Women's groups argue that Judge Alito, who said in 1985 that there is no constitutional right to abortion, could shift the court toward overturning Roe v. Wade, the high court's landmark abortion-rights decision. If confirmed, Judge Alito would succeed Justice Sandra Day O'Connor, who voted to affirm Roe.
Civil-rights groups, organizations for the disabled, and gay-rights advocates say their opposition is based, like the environmentalists, on Judge Alito's narrow view of congressional authority, which could influence his rulings on civil-rights laws and the Americans with Disabilities Act. They also object to his judicial opinions that set exacting standards for proving discrimination.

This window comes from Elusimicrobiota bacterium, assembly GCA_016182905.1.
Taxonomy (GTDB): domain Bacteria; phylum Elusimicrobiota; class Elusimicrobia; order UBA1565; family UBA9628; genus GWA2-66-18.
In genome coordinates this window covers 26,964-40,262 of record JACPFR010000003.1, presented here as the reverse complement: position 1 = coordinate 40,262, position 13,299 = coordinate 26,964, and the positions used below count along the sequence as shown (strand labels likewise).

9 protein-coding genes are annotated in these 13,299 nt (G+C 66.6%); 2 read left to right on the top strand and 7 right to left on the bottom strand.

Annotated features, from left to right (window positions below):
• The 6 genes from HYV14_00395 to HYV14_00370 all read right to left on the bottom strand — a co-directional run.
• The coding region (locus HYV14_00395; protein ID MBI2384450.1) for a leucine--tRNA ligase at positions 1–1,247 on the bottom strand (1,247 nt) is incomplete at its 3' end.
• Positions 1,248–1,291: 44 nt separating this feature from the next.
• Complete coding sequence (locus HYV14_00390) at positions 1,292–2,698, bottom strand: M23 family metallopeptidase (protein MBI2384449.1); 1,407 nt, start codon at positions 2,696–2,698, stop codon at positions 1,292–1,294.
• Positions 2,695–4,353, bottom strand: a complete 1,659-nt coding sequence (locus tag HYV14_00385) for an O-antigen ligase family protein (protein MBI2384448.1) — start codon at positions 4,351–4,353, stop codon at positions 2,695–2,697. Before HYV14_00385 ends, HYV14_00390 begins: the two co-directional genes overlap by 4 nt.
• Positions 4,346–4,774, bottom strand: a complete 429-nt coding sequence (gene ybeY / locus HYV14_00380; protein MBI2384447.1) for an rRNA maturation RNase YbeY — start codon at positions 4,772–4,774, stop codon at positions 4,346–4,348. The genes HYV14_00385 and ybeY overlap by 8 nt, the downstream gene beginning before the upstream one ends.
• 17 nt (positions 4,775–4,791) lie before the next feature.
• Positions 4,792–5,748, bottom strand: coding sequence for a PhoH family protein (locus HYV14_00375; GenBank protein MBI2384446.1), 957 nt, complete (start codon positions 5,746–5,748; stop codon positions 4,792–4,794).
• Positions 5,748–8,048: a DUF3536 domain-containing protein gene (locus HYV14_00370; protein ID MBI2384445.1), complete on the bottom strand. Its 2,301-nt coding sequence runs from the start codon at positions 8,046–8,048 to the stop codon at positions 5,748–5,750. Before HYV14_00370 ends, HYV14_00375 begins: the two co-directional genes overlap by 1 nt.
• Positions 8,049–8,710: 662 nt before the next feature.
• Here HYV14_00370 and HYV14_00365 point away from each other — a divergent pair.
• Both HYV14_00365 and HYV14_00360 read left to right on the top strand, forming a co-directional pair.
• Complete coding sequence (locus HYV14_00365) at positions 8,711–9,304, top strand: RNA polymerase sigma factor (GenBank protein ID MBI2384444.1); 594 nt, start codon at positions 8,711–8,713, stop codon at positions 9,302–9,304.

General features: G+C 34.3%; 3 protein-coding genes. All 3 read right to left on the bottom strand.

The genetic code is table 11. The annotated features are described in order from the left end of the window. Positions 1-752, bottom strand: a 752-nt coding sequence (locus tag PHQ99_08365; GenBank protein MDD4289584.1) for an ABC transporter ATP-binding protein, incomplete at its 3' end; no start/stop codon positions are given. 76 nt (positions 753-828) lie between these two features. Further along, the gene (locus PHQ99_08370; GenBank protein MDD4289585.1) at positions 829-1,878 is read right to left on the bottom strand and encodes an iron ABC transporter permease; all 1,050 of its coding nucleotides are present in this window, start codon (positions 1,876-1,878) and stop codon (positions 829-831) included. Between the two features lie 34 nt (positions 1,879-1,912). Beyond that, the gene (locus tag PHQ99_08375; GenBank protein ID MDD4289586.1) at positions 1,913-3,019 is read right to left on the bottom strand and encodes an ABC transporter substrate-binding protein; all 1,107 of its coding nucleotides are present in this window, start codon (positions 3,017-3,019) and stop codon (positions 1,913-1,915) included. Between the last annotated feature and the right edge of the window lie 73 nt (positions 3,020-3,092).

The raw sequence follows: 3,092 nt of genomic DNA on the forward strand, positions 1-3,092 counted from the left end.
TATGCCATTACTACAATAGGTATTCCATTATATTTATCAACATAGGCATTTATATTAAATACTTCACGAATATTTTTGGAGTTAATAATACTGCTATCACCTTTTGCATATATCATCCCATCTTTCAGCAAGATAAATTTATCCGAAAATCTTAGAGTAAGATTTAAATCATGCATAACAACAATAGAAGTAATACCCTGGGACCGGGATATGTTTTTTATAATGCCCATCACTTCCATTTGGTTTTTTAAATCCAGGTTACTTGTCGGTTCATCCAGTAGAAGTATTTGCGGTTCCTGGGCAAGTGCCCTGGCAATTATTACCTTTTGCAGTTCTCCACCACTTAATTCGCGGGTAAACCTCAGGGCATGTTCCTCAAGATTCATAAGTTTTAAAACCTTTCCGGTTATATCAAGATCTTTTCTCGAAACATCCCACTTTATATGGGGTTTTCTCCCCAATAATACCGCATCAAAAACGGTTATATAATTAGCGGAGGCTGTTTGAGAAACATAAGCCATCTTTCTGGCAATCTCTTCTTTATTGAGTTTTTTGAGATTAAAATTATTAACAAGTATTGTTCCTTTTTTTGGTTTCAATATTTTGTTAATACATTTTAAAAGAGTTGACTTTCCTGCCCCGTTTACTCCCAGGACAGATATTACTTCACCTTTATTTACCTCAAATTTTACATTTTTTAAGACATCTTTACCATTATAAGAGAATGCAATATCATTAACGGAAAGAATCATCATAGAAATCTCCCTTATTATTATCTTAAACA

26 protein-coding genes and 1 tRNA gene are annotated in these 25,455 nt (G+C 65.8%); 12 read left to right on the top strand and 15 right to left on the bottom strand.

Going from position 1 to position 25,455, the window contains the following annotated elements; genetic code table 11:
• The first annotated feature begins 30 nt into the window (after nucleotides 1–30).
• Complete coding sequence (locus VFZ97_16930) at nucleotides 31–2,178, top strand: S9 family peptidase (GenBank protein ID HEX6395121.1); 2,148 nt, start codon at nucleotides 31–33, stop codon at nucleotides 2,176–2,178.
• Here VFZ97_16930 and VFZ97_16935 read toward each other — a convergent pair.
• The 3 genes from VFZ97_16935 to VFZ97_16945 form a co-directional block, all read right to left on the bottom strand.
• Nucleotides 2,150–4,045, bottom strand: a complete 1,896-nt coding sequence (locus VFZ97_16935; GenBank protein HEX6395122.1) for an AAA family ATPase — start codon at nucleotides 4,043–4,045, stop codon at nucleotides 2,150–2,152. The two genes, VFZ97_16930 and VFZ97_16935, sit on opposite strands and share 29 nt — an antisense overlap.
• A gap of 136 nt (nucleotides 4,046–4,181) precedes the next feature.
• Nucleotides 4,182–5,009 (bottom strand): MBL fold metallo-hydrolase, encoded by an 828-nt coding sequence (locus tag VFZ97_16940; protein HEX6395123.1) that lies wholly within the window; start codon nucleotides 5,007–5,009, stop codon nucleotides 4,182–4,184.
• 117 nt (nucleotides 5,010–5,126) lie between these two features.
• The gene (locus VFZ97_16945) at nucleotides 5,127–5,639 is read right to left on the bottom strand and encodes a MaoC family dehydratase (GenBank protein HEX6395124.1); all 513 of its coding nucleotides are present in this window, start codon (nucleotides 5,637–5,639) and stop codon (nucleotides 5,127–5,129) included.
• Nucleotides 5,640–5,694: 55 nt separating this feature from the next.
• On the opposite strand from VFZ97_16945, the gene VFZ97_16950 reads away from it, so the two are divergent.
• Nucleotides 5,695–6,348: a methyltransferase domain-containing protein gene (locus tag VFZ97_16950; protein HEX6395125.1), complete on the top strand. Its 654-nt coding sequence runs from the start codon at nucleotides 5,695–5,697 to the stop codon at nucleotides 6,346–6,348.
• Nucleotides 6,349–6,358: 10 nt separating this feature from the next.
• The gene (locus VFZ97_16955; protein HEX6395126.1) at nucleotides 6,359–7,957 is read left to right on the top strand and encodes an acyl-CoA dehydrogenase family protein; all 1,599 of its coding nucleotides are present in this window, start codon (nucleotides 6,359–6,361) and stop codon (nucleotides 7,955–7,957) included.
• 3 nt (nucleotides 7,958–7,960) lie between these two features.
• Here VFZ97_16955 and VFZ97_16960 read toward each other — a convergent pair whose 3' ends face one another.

The Alliance for Justice, a civil-rights group, on Monday sent a caravan of cars, trucks and a boat to several states to spread the anti-Alito message. Also on Monday, Human Rights Campaign, a gay-rights group, announced its opposition to the nomination. Today, a coalition of groups representing the disabled also will weigh in against him.
Now, the environment issue could put more pressure on Republican moderates, already uneasy with his stance on abortion, to oppose Judge Alito. Progress for America, a Republican group aligned with the White House, already is running ads to counter attacks. Yesterday, the National Association of Manufacturers, which often spars with environmentalists, announced its support for the nominee.
"It is clear to us that he will be a justice committed to interpreting the law as written, not an activist who will try to legislate from the bench. Business depends on a legal system that is fair and predictable," NAM President John Engler said.